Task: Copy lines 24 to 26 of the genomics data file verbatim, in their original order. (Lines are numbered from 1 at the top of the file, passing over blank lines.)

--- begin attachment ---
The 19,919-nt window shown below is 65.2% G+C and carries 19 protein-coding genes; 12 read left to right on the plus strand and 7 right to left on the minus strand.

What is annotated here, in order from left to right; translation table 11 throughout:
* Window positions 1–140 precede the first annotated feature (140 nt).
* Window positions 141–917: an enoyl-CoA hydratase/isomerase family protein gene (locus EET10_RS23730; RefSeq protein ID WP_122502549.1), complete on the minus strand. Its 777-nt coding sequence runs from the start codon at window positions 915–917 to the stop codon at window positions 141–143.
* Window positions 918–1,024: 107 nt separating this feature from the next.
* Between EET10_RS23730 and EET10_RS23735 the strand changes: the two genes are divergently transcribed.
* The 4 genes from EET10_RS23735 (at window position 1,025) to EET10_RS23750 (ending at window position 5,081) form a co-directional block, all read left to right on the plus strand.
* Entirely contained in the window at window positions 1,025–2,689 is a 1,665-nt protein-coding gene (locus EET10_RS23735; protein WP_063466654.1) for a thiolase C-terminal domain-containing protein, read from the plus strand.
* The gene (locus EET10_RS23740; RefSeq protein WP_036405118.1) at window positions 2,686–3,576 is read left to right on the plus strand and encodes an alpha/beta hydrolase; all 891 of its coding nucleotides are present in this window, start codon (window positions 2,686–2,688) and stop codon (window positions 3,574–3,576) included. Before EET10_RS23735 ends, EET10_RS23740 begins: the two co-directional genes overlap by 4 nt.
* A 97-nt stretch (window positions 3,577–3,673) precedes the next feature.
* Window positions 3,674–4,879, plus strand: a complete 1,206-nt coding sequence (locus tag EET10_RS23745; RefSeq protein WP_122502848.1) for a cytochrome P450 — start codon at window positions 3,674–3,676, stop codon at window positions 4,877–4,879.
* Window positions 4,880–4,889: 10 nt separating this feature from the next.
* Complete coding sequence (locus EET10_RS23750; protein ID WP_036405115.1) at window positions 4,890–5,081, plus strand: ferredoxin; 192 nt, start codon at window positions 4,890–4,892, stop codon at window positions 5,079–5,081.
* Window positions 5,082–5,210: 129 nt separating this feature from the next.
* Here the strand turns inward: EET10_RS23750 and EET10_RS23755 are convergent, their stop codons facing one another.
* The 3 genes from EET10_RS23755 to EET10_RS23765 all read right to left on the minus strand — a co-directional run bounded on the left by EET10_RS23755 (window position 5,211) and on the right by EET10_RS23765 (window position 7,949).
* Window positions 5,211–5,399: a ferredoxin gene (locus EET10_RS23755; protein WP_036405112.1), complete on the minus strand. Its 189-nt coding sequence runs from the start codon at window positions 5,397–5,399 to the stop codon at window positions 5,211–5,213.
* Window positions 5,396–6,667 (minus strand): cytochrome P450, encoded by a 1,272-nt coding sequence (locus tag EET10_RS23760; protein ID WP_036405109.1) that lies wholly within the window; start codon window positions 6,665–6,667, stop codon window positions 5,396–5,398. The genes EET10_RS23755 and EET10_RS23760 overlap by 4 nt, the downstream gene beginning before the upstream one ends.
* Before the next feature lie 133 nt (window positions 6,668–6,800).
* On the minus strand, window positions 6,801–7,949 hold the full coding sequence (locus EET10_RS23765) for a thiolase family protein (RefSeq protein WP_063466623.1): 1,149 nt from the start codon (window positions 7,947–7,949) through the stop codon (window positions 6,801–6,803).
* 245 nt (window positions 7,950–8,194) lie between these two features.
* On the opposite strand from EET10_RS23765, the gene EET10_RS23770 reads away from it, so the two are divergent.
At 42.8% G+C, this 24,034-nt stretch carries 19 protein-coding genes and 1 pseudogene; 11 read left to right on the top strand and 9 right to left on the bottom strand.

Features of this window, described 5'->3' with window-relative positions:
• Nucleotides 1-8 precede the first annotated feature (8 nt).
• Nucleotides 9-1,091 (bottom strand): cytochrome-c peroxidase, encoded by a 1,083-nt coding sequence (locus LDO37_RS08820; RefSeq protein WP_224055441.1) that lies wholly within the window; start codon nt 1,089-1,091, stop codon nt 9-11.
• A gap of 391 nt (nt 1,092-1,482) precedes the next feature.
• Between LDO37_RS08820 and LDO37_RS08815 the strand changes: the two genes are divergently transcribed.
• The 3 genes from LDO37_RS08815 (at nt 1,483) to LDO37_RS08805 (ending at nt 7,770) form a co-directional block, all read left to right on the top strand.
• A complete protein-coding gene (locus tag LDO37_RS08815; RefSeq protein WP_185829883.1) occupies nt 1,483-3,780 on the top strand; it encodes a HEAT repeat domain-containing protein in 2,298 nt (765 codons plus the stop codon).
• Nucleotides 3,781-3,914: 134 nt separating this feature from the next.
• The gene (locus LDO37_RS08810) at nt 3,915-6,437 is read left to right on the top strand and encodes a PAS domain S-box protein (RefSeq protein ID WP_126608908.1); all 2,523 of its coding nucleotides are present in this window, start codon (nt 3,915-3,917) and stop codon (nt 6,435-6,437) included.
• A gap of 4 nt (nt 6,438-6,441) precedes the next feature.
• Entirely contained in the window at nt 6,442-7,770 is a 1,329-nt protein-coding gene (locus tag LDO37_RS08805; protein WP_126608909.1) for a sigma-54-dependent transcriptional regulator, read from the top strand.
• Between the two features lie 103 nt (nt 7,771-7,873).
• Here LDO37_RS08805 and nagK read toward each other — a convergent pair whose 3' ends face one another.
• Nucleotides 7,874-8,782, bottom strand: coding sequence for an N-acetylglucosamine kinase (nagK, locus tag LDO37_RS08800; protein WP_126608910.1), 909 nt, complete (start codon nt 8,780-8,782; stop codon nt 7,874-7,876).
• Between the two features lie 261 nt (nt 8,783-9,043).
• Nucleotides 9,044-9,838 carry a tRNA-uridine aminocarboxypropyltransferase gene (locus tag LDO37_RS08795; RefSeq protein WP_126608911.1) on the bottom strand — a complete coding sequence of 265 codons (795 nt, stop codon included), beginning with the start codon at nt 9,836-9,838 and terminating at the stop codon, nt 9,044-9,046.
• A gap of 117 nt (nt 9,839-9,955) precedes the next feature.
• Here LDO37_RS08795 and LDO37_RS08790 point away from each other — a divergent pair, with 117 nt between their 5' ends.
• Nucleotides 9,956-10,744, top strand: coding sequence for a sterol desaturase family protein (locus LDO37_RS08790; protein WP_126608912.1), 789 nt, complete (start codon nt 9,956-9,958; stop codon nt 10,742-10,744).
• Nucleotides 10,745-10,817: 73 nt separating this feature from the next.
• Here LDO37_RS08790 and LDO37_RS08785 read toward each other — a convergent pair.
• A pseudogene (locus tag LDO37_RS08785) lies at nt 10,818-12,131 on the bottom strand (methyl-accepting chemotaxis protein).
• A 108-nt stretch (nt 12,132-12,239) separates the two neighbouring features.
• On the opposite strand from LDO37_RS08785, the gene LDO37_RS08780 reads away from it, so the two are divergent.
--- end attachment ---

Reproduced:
Features of this window, described 5'->3' with window-relative positions:
• Nucleotides 1-8 precede the first annotated feature (8 nt).
• Nucleotides 9-1,091 (bottom strand): cytochrome-c peroxidase, encoded by a 1,083-nt coding sequence (locus LDO37_RS08820; RefSeq protein WP_224055441.1) that lies wholly within the window; start codon nt 1,089-1,091, stop codon nt 9-11.